Animal nutritionists constantly face major challenges in adjusting and optimising their formulations. However, when talking about the biological quality of the phosphates in feeds, it seems essential to evaluate their precaecal phosphorus digestibility i.e., their real digestibility.
Phosphorus, which is a key component in animal feed, is involved in many biological processes such as bone formation, energy metabolism, cell structure, and egg formation. A low phosphorus diet has serious consequences in terms of zootechnical performance while a phosphorus intake higher than the nutritional requirements leads to excess phosphorus in animal waste. The use of a highly digestible feed phosphate such as Phosfeed 21 optimises the costs and the quality of the formula while meeting the nutritional needs of the animal. It also leads to better growth performance levels thanks to a better feed conversion rate (FCR)*.
Hence the importance of evaluating the bio-digestibility of the different mineral and organic sources of phosphorus (see figure), in order to estimate the fraction of phosphorus actually absorbed at the intestinal level. This will better cover the nutritional needs of the animal while reducing phosphorus excretion in its faeces, and consequently contributing to environmentally friendly breeding.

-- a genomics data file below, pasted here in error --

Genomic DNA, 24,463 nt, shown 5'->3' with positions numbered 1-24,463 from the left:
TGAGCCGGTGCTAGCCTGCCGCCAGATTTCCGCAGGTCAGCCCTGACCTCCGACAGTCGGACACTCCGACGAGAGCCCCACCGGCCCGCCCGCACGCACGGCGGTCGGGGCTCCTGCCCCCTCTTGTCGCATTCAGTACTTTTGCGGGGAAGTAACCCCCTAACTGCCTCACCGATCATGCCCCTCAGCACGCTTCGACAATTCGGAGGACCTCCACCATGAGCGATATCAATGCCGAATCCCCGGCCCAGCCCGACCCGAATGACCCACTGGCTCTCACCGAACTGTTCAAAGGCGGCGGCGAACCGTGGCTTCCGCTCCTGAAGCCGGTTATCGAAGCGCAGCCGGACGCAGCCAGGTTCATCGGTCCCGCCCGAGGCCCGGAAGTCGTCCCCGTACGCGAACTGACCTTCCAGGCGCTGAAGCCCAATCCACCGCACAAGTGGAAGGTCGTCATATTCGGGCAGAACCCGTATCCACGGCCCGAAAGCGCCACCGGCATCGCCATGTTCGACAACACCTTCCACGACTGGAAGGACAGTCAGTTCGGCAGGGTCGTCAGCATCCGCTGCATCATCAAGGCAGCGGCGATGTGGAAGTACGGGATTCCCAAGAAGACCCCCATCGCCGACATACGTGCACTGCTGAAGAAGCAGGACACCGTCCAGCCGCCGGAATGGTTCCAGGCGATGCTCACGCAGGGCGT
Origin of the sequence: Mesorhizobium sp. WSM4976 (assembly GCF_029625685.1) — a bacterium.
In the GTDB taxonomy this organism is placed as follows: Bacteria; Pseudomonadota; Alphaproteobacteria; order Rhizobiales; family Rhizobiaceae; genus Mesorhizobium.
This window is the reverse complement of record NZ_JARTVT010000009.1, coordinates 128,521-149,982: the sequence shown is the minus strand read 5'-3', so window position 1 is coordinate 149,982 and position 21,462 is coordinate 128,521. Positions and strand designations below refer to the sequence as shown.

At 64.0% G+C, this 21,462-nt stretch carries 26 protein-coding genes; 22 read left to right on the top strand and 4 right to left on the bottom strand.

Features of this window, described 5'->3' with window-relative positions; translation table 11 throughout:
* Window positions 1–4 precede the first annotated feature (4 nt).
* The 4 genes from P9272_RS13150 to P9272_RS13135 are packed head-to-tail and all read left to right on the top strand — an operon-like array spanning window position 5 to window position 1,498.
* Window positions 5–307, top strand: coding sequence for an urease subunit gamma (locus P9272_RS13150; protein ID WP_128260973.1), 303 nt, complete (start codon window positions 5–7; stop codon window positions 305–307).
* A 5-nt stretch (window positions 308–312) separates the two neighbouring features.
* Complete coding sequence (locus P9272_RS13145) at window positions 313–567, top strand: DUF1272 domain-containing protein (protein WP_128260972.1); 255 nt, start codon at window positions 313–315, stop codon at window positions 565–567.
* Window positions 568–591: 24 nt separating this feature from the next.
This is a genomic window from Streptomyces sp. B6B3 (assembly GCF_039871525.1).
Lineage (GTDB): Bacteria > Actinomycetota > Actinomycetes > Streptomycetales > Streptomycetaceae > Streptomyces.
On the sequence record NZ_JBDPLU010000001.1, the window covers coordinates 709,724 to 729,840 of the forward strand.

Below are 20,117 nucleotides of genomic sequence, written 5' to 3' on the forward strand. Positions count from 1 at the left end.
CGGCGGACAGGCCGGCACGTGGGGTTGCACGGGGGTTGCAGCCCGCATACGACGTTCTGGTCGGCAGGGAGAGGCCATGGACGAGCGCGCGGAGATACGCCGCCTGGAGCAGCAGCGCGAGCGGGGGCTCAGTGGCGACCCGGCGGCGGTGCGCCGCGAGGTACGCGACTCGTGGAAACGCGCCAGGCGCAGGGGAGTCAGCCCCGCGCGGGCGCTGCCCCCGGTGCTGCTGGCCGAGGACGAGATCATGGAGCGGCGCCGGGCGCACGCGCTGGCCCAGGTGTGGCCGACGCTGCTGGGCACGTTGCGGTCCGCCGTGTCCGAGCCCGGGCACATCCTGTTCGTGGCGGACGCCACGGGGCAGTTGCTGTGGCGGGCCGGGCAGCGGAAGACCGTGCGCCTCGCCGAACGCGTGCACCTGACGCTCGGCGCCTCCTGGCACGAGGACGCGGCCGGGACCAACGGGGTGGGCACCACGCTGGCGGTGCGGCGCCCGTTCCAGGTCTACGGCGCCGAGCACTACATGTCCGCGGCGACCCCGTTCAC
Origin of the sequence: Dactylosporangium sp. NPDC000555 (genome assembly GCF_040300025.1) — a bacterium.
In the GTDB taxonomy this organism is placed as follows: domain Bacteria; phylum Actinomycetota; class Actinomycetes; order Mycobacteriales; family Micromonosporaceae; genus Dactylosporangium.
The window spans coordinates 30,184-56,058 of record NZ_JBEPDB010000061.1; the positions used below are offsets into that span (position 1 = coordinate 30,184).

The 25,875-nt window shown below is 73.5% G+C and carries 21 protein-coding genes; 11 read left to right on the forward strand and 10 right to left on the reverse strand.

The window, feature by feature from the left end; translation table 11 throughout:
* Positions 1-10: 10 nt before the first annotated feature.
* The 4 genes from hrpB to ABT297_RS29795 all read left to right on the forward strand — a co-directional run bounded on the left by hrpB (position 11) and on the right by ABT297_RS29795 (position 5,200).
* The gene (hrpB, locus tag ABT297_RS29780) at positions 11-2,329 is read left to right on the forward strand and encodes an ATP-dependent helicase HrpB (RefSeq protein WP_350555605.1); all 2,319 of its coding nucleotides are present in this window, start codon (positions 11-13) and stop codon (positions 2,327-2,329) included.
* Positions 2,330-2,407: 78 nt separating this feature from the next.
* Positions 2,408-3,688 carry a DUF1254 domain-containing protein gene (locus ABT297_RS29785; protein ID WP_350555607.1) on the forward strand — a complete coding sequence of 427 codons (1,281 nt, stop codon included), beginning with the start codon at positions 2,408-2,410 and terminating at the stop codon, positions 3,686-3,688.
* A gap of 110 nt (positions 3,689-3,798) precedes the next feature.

The digestibility of the feed phosphate was measured through in vivo tests, which require advanced technical expertise and considerable human and financial resources, by relying on the WPSA protocol considered by research centres and universities to be the most appropriate approach for this type of study.
This method measures the real phosphorus digestibility by combining radioactive markers to measure the endogenous phosphorus mobilised in the animal body, allowing the determination of real phosphorus digestibility values.
This approach involves comparing the phosphorus biodigestibility of several mineral and organic sources in a group of animals that are homogeneous in terms of species, strain, sex, and age. This is done under normal technical conditions (feeding, prophylaxis, etc.), according to a reliable and appropriate statistical protocol (ANOVA).
The study protocol was largely in line with the World Poultry Science Association (WPSA) protocol for the determination of P availability in poultry, based on pre-caecal absorbability. The experiment conducted at the research facility of Wageningen Bioveterinary Research evaluated the precalculus absorbability of phosphorus (P) and calcium (Ca) in broilers from nine mineral sources of phosphorus and one organic source (pork meal).
In this study, 5 monocalcium phosphates (Ca (H2PO4) 2-H2O), 3 mono dicalcium phosphates (CaHPO4.Ca (H2PO4) 2-H2O) and a meat bone meal of porcine origin, were evaluated. All phosphate sources tested are commercially available products.
The study revealed a record digestibility rate of 90.3% for the Moroccan mono-dicalcium phosphate Phosfeed 21. This rate is higher than for the other sources of mono dicalcium phosphates MDCP/Europe (79.2%) and MDCP/America (80.2%) with a statistically significant difference. It is also the highest rate ever measured for a mono-dicalcium phosphate and comparable to that of the monocalcium phosphates MCP 22.7.